Kyrie Irving refuses to get vaccinated. It has already cost him his role on the NBA's best team and his pending $186 million contract is next.

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·3 min read
Kyrie Irving refuses to get vaccinated. It has already cost him his role on the NBA's best team and his pending $186 million contract is next.
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Kyrie Irving looks on during a game in 2021.
Kyrie Irving. Rich Pedroncelli/AP Images
  • Kyrie Irving can't play with the Nets full-time because he's unvaccinated, so they are sitting him.

  • According to reports, the Nets no longer intend to offer Irving a four-year, $186 million extension.

  • Irving's future with the team is now in doubt because of the saga.

The Brooklyn Nets' decision not to allow Kyrie Irving to play or practice with the team has left the future of the All-Star guard up in the air.

Irving has not received a COVID-19 vaccine and is thus not eligible to play home games in Brooklyn due to New York City vaccine mandates. The Nets announced on Wednesday that they would not allow Irving to play or practice at all until he can be a "full-time member of the team."

There are essentially three outcomes from here, though no one can say with any certainty which will happen: Irving gets vaccinated and returns to the team, he misses the season, or the Nets trade him.

It also sounds as if, for now, the Nets don't intend to offer Irving a rich, nine-figure extension that GM Sean Marks had spoken openly about during the offseason. According to The Athletic's Shams Charania, that extension would be worth $186 million over four years.

Charania said on The Athletic's "Glue Guys" podcast that the extension "will not be offered now."

ESPN's Zach Lowe said on his podcast that even if Irving got vaccinated and returned to the team in a full-time role, the Nets still might not offer the extension.

"The sense I get is this has thrown the Nets for more than a loop," Lowe said.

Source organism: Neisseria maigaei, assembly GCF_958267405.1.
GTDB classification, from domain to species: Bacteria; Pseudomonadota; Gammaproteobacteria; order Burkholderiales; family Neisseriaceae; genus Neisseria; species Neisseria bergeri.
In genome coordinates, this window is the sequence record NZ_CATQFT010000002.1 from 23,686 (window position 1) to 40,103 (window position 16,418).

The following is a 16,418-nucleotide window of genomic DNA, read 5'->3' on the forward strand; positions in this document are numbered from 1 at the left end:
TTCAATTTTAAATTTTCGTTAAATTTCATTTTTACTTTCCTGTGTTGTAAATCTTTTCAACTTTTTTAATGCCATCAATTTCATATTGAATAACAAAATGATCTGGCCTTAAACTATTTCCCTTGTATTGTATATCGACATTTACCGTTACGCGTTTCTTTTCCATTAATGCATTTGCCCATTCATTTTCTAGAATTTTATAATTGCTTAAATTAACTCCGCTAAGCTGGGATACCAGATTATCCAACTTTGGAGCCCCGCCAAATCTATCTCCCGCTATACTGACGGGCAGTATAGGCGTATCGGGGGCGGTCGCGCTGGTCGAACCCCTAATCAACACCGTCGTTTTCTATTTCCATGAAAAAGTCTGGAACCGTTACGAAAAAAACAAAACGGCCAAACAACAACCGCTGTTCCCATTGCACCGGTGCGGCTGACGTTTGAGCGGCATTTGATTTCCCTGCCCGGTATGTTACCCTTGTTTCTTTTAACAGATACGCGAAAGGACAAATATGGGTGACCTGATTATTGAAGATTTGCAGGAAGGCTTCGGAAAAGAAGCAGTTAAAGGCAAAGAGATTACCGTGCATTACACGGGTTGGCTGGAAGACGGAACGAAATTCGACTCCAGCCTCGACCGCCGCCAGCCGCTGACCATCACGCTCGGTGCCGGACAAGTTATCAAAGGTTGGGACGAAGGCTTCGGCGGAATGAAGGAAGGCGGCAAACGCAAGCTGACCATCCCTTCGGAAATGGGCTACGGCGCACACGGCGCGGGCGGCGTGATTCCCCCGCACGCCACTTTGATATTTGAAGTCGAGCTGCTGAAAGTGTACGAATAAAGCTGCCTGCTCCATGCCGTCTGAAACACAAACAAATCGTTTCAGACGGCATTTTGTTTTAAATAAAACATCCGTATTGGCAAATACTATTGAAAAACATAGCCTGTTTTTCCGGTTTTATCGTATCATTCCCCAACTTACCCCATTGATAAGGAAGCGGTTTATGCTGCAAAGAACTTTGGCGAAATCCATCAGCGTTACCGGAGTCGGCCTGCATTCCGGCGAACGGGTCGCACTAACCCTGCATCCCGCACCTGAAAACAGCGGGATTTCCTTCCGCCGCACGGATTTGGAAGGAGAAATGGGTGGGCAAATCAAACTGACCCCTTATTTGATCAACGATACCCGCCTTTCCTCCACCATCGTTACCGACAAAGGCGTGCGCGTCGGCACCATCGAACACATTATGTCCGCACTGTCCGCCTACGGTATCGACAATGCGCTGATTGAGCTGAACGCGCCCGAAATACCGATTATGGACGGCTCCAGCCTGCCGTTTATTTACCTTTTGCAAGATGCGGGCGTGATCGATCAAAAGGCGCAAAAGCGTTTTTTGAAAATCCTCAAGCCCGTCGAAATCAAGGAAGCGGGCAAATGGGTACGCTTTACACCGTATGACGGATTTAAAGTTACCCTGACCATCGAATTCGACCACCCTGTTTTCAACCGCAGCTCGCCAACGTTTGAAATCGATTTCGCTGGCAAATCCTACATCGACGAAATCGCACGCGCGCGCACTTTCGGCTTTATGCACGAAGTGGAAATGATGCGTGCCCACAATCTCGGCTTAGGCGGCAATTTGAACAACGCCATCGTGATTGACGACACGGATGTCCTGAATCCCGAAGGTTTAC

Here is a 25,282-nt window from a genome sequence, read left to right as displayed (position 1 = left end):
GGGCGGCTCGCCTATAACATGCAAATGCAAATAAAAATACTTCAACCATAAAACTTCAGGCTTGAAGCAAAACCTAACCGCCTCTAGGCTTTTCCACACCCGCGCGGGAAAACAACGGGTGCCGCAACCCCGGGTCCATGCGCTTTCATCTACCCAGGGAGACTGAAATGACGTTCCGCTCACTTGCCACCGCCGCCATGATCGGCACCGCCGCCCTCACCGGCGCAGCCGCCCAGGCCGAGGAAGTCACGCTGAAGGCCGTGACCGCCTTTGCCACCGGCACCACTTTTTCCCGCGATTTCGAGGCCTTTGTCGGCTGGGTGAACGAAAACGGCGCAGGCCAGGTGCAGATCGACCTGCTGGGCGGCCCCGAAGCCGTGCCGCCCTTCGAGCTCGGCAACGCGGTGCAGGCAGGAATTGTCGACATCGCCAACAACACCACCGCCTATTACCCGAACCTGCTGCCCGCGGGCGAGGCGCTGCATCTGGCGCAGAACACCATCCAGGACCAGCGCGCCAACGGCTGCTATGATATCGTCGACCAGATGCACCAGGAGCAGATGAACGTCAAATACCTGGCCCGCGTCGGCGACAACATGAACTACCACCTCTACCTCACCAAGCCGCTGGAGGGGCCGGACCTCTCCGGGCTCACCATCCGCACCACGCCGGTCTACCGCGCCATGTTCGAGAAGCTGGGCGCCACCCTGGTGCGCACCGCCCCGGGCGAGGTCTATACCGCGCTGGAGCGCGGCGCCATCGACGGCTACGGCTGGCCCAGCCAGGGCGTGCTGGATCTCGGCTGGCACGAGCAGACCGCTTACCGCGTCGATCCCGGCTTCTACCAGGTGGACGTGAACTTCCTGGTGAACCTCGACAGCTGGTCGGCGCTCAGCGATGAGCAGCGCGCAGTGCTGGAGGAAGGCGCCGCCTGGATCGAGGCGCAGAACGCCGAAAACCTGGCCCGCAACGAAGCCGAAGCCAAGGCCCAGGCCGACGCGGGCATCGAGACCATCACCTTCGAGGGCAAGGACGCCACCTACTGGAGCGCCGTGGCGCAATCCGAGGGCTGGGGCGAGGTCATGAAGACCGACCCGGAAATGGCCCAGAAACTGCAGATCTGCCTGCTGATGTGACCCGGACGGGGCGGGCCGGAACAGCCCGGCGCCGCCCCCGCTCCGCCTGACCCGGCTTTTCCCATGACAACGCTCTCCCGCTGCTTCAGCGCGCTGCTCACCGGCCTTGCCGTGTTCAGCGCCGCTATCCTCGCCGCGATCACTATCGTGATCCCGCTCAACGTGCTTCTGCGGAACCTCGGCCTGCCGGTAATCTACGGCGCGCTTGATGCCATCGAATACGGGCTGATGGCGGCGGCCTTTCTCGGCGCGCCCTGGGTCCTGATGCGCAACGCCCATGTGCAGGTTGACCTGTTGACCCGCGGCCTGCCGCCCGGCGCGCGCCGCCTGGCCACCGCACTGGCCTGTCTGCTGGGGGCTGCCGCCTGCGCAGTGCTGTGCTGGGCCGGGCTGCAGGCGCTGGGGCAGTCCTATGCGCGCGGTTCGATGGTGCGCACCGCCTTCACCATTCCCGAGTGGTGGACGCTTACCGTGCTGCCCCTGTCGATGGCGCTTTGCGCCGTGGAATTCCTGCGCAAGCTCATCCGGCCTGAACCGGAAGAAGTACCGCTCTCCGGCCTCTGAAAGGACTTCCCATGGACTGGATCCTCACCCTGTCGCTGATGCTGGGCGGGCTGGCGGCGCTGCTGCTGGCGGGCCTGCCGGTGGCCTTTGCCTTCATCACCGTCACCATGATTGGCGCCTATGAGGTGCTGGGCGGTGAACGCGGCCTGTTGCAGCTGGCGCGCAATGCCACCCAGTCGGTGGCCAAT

Additionally, the Nets don't intend to pay Irving for his missed home games, which comes to a total of $16 million if he misses all 41.

It's a far cry from what Marks told reporters on September 21, when he spoke about hoping to extend Irving and James Harden following Durant's four-year, $198 million extension.

"We've had very positive conversations with both those guys ... We're looking forward to sitting down with them over the course of the next week, two weeks, and furthering those discussions," Mark said.

Six days after Marks' comments, Irving had to call in remotely to Nets media day because he could not be in person due to New York City's mandates.

The situation has changed rapidly.

The Nets' trepidation is understandable. Though Irving was at once the Nets' most available star last year (playing 54 games to Durant's 35 and Harden's 36), he was also their least predictable. He began last season with a vow not to speak to media, which resulted in a fine from the NBA to both him and the Nets. In January, Irving left the team for undisclosed reasons, but was later seen at a birthday party, maskless, breaking COVID-19 protocols. The absence cost him seven games.

Given Irving's injury history (he's played in 80% of his team's games just twice in the last six seasons) and predilection for non-basketball-related issues, the Nets may to assess whether he is the third star they want to tie their future to (they are also still waiting on Harden to sign an extension).

Of course, Irving could also decide that himself. He has a player option worth $36 million for 2022-23. Charania said that Irving wants to retire with the Nets, but given his potential dissatisfaction with the Nets' decision to sit him, will he pick up that option or hit free agency?

There are also consequences to weigh with Durant and Harden, both of whom have said they chose the Nets, in part, to play with Irving.

An unprecedented situation is already threatening the NBA's latest super-team.

Read the original article on Insider